The 17:05 was strangely quiet - in my coach at least, and despite "those standing in the vestibules" being urged to walk forward, few if any did. So, once again I had a relaxing sprawl home on one of my favourite trains, all the way to Bristol. It had been a day of fine music, a little reading, a little writing, lots of relaxing. I realised how much I needed these excursions - not for the first time and not for the last. Most of all, it was a day of remembering. Darker times on this route have often been offset by days like this one. Either way, it's good to have made my first trip of the year. I don't write here so often these days, and I'm sure when I do it's not interesting as all my thought's seem to funnel into Songs Heard on Fast Trains nowadays. This entry won't have helped - it's whimsical, a bit boring, a bit maudlin even. But there are days when only a good long blast on the train quite does it. Today was one of them.
Posted in Railways on Friday 30th December 2011 at 9:48pm
It's become traditional to try to squeeze some sort of railway value out of the holiday period, but often proves tricky for a number of reasons - confusing timetable changes, later starts to service and generally unpredictable passenger loadings to name but three areas which have scuppered things in the past. So, for this extended break I decided to do things a little differently, and get a Freedom of the South West Rover ticket. By combining this with a Southern Daysave on one of the days, I could get deep into the South East for a bargain fare, and could use the other days to wander aimlessly about fairly locally. Day One started with some local rambling - a spin down to Plymouth from Bristol on a CrossCountry HST, then up to Westbury via First Great Western, missing a connection into the rare Melksham service by literally seconds - seeing the tail-lights heading off as I opened the door of our train. Instead, headed for Bath then back to Swindon on a London service, only to find the next Cheltenham train was the continuation of the service we'd missed! An interesting day, with some surprisingly good weather.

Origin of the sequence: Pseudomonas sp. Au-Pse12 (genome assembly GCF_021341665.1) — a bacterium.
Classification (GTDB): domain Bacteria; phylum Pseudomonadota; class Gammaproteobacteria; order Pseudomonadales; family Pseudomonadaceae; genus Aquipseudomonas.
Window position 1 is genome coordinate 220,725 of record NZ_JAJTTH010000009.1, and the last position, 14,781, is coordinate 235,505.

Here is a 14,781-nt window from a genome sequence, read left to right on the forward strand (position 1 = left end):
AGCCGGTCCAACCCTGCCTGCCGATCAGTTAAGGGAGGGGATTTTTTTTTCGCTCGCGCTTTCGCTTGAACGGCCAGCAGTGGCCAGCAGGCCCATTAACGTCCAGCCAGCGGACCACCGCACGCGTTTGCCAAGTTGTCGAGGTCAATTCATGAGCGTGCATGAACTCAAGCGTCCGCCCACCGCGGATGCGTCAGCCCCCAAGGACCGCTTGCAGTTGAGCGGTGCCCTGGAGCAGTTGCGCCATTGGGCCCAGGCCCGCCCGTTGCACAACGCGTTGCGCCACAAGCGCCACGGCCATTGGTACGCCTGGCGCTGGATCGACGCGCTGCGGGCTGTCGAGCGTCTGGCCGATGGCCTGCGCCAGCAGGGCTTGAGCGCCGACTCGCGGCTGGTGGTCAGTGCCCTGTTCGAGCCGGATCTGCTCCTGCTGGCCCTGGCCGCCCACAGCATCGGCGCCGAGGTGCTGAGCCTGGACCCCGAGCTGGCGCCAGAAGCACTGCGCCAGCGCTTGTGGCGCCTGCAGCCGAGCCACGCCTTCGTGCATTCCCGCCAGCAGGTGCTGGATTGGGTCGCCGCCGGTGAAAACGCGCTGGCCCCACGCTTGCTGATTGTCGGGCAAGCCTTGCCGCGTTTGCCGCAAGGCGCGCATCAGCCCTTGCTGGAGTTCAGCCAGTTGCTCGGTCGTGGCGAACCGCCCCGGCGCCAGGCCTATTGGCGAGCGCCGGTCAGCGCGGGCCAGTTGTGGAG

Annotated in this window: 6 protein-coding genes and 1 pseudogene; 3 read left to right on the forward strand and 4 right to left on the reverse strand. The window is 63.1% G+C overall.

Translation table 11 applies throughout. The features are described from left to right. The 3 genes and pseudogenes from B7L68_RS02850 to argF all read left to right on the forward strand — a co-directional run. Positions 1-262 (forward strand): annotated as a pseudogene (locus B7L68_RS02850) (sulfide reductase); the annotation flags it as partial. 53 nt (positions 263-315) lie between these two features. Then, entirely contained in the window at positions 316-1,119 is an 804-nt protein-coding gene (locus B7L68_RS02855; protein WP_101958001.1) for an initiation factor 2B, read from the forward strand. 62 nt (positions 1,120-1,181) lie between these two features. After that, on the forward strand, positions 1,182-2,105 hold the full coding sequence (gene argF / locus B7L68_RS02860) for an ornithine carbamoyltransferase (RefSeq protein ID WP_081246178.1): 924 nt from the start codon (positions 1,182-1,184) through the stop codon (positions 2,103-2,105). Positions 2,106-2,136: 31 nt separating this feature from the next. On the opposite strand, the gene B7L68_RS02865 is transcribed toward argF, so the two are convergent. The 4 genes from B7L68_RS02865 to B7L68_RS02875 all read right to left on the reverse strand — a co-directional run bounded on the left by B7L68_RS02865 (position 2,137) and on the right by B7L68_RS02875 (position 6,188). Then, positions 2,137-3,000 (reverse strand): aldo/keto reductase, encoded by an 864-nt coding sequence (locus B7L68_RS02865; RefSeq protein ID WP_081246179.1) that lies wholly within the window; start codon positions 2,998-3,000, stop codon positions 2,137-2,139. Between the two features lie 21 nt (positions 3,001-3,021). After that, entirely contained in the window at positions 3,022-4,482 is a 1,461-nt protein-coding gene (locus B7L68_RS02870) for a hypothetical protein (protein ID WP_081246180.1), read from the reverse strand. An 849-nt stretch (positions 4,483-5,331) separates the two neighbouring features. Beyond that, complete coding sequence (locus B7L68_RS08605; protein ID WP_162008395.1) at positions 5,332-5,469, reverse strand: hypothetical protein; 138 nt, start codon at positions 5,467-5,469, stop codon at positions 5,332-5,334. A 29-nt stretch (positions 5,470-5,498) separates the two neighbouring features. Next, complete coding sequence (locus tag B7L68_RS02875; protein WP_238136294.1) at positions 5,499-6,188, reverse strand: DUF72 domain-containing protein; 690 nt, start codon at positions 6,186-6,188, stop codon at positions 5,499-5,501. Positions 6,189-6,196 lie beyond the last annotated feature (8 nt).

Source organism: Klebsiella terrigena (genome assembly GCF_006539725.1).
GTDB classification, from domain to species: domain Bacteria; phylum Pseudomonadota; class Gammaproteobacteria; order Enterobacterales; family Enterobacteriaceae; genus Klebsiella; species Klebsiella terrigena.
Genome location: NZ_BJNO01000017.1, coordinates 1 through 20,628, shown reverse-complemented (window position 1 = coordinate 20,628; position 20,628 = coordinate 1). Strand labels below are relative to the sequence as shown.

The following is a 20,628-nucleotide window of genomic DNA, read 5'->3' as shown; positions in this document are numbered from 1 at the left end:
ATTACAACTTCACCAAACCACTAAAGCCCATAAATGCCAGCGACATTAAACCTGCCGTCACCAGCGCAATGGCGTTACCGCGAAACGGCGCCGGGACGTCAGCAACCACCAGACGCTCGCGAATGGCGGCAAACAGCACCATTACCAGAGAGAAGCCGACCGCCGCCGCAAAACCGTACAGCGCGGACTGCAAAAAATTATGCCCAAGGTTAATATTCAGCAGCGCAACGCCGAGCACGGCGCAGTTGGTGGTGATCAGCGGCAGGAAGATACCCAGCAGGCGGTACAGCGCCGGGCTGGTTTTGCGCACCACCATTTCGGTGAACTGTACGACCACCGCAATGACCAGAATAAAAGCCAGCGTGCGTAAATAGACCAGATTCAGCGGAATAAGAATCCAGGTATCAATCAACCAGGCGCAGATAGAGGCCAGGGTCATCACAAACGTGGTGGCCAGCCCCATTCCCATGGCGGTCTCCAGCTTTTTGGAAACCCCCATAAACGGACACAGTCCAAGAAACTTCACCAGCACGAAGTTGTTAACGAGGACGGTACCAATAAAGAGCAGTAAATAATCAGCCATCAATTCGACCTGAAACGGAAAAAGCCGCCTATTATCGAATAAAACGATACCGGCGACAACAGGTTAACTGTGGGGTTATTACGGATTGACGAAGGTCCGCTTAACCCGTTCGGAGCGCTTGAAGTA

An early start for the second day, and happy to find some timely retail outlet opening at Bristol so I could get coffee and breakfast before setting off on the 07:22 to Cosham. A brief wander around this station and it's environs which I'd not used since about 2004 by my reckoning revealed that much was the same - including the takeaway and burger van which provided necessary sustenance on the return from the fateful Southwick failure. before collecting my Southern ticket at Chichester and pressing on to Brighton. Loadings weren't as bad as they were on the Coastway a few weeks back, but there were still a good few on board, as evidenced by the wedged Platform 1 at Brighton on arrival. Here, took a Seaford bound train which headed out to Lewis before turning south onto the coast. Noted the remains of Newhaven Marine, still technically open if not served by trains any more. Some splendid views of crashing waves in the English Channel too. Time to wander around Seaford a little before heading back, feeling it was a bit like Swanage in some respects, if rather smaller and quieter perhaps. I'd last been here in the mid 1990s to deliver Christmas presents for a work colleague to an elderly aunt. In many ways, little had changed - but of course the slam-door stock was now missing! Returned via a change at the curious complicated Lewes station with its mysterious in-filled platforms, then directly into Victoria via an attachement at Haywards Heath to bring us to 12 carriages. Home was a long but fairly relaxing slog down to Portsmouth for the unit home. A very productive and nostalgic day.
Posted in Railways on Saturday 17th December 2011 at 11:35pm